Super User is a question and answer site for computer enthusiasts and power users. It's 100% free, no registration required.

Sign up
Here's how it works:
  1. Anybody can ask a question
  2. Anybody can answer
  3. The best answers are voted up and rise to the top

How does one delete the first known character in a string with sed?

For example, say I want to delete the first character (which is @) in the string "@ABCDEFG1234"

I want sed to verify whether "@" exists as the first character. If so, it should delete the character.

share|improve this question
up vote 5 down vote accepted

sed 's/^@\(.*\)/\1/'

^ means beginning of the string

@ your known char

(.*) the rest, captured

then captured block will be substituted to output Sorry, can't test it at the moment, but should be something like that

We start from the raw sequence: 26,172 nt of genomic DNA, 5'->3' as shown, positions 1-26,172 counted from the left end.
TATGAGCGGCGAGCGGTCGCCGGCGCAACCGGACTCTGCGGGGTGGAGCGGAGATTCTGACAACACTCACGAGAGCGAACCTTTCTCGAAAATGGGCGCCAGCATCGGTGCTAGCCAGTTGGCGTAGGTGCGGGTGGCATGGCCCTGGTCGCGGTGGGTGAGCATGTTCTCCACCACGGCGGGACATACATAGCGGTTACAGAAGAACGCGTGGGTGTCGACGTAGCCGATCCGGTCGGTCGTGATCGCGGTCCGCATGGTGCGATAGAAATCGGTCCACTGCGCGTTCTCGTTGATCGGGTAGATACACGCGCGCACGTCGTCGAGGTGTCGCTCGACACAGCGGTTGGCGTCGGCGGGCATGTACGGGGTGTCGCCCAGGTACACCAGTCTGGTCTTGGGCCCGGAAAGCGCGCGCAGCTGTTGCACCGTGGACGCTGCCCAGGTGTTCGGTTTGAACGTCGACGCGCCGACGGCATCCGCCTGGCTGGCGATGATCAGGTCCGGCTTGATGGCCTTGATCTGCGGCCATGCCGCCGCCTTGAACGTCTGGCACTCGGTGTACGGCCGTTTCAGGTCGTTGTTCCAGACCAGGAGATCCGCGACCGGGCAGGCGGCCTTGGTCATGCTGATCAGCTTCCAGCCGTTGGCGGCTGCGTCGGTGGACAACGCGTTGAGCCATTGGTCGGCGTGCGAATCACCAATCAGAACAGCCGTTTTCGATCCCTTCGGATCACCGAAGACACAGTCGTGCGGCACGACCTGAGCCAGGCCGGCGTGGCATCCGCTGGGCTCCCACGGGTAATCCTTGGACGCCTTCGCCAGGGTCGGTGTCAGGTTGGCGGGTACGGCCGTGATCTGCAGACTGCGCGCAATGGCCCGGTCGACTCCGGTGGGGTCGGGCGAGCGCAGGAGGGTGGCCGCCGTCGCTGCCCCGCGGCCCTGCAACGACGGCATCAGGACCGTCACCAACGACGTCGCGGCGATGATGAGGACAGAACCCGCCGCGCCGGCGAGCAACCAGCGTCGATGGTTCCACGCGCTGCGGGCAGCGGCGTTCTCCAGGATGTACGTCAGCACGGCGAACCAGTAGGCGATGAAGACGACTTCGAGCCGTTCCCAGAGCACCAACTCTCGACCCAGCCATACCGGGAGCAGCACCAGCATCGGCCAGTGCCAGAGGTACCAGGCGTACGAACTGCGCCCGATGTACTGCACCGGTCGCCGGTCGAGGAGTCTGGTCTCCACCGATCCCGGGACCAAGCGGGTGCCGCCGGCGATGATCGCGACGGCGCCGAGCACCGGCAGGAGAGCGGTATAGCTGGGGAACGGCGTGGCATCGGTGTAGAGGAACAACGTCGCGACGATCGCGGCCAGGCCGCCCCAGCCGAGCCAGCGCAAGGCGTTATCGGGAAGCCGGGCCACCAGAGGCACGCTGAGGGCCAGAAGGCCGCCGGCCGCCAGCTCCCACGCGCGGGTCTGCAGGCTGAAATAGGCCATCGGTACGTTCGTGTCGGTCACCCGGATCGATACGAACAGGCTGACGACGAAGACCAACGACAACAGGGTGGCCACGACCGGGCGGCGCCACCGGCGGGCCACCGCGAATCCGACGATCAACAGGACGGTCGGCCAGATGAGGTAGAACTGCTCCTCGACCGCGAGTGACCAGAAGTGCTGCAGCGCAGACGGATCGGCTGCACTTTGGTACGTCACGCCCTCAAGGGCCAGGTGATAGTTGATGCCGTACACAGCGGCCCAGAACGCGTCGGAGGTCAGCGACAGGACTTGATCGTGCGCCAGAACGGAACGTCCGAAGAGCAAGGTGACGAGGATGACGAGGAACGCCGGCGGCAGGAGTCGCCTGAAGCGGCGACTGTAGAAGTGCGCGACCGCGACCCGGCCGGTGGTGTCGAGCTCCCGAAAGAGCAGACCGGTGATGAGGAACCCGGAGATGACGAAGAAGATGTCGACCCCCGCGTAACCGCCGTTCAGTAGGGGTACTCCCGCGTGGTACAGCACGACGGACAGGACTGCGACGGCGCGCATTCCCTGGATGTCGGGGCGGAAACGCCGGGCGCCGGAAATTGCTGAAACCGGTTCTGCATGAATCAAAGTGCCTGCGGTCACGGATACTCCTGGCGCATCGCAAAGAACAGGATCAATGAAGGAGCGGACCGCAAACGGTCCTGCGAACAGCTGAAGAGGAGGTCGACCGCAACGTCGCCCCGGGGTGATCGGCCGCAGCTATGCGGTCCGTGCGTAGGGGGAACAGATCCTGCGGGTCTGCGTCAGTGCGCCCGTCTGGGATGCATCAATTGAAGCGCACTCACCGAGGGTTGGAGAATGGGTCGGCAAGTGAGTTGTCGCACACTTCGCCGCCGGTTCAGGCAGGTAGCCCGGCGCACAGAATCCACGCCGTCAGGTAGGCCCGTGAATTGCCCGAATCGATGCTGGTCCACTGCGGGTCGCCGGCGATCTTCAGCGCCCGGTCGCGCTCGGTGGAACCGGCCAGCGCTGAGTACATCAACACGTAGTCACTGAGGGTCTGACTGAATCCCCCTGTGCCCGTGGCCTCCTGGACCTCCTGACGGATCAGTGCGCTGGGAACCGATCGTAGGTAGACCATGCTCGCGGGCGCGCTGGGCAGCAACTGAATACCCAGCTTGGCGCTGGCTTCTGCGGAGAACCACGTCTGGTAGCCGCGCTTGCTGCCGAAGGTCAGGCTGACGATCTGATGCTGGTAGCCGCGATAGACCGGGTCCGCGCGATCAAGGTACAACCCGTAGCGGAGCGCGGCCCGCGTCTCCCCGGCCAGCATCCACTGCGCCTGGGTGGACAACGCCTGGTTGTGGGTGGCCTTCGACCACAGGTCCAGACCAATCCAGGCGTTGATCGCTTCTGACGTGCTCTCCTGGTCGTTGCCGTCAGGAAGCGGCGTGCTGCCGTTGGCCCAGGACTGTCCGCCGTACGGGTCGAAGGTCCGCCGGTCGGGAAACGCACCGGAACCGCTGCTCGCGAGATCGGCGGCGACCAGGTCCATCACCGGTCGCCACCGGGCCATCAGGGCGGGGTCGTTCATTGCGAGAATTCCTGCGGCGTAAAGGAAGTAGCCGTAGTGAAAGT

share|improve this answer
great solution many THX yael – yael Jun 27 '10 at 14:40
The other answer is simpler. – reinierpost Sep 14 '11 at 7:50

There's no need to capture and replace.

sed 's/^@//'

This replaces the character @ when it's first ^ in the string, with nothing. Thus, deleting it.

share|improve this answer

Your Answer


By posting your answer, you agree to the privacy policy and terms of service.

Not the answer you're looking for? Browse other questions tagged or ask your own question.